Athletes don't offer information about injuries to anyone, even their teams' medical staffs, unless they believe that their aches and pains are affecting their performance. Responsible medical staffs warn their young charges to inform them about any problems and not try to play through injuries, as they could easily damage themselves further and be forced to endure significantly longer recovery times.
Some athletes listen and start offering more information in hopes of avoiding significant downtime, but there are always others who try to push through the pain and end up in the clinic discussing surgical procedures with the doctors. Often the athletes who end up talking with the surgeons (reluctantly) do so not because their bodies are hurting, but because they have lost a few ticks on their fastball or slowed to 4.4 to first instead of 4.3. Unfortunately, this habit isn't automatically broken once a player turns 18.
Three Triple-A first basemen with struggling major-league counterparts may be worth a look sooner than later.
The first month of the season is over, bringing us one month closer to prospects starting to earn summer promotions to the majors. Where the players these prospects would replace are already struggling, it's even more likely that fresh blood will soon be available for your fantasy team. Here are three first basemen who may end up reaching the majors during 2011—though some may be more successful than others.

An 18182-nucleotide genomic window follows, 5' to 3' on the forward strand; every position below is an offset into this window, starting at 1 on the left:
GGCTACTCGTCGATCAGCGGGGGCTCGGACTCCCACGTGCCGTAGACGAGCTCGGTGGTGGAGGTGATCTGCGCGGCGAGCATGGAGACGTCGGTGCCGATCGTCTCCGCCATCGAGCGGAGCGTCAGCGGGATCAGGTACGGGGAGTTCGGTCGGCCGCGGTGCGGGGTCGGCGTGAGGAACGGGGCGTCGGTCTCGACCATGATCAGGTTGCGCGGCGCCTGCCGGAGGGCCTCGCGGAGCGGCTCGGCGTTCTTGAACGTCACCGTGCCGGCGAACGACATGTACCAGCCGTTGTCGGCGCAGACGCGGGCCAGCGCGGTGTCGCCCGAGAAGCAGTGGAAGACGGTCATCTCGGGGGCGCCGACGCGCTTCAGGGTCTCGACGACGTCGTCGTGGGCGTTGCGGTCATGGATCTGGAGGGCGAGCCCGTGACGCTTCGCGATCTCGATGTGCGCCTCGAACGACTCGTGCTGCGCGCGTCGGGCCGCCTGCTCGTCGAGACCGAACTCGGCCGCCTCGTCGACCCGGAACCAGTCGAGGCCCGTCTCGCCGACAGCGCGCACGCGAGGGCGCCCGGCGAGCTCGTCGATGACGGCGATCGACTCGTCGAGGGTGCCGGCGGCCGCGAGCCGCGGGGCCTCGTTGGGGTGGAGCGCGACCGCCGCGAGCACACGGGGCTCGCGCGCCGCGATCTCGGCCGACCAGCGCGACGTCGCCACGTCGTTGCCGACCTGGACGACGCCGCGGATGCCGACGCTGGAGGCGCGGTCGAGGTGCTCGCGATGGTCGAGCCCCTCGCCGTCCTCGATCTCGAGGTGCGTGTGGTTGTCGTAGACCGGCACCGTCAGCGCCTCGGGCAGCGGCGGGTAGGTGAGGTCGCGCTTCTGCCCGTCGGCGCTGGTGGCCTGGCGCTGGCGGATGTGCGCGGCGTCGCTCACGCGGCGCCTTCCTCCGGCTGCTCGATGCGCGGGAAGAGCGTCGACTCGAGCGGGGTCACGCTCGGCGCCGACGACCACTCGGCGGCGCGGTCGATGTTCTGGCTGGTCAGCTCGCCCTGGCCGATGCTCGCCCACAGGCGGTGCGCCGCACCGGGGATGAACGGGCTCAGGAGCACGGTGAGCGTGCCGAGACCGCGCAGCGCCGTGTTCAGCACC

Pablo Sandoval and David Freese suffer fractures, Ryan Zimmerman's return isn't close, and Carlos Lee hopes his bruised baby back ribs ribs aren't broken.
It was a bad weekend to be a third baseman in the National League. It was also a bad time to be Carlos Lee, but then again, that has been the case for much of the last two seasons.
Pablo Sandoval, SFN (Right wrist surgery—hamate)
A hitter's wrist is his lifeline, so whenever it requires surgery, there is a lot of understandable concern. Hamate fractures account for somewhere between two and five percent of all wrist fractures, and are more common in baseball and racquet sports. (Are you picturing Sandoval wearing Wimbledon whites? Mission accomplished, then.)
Madson has struck out 9.9 batters per nine with a 4.1 K/BB ratio since 2009 (140 1/3 innings pitched), has a 2.95 Run Average in that stretch, and has even finished 52 games without the world ending, so instead of asking yourself if you should acquire him until Lidge comes back, you should be asking why Charlie Manuel waited this long to give him the gig in the first place. Based on the way he uses relievers—did I mention Danys Baez is involved?—it's probably not because he prefers Madson in a relief ace role.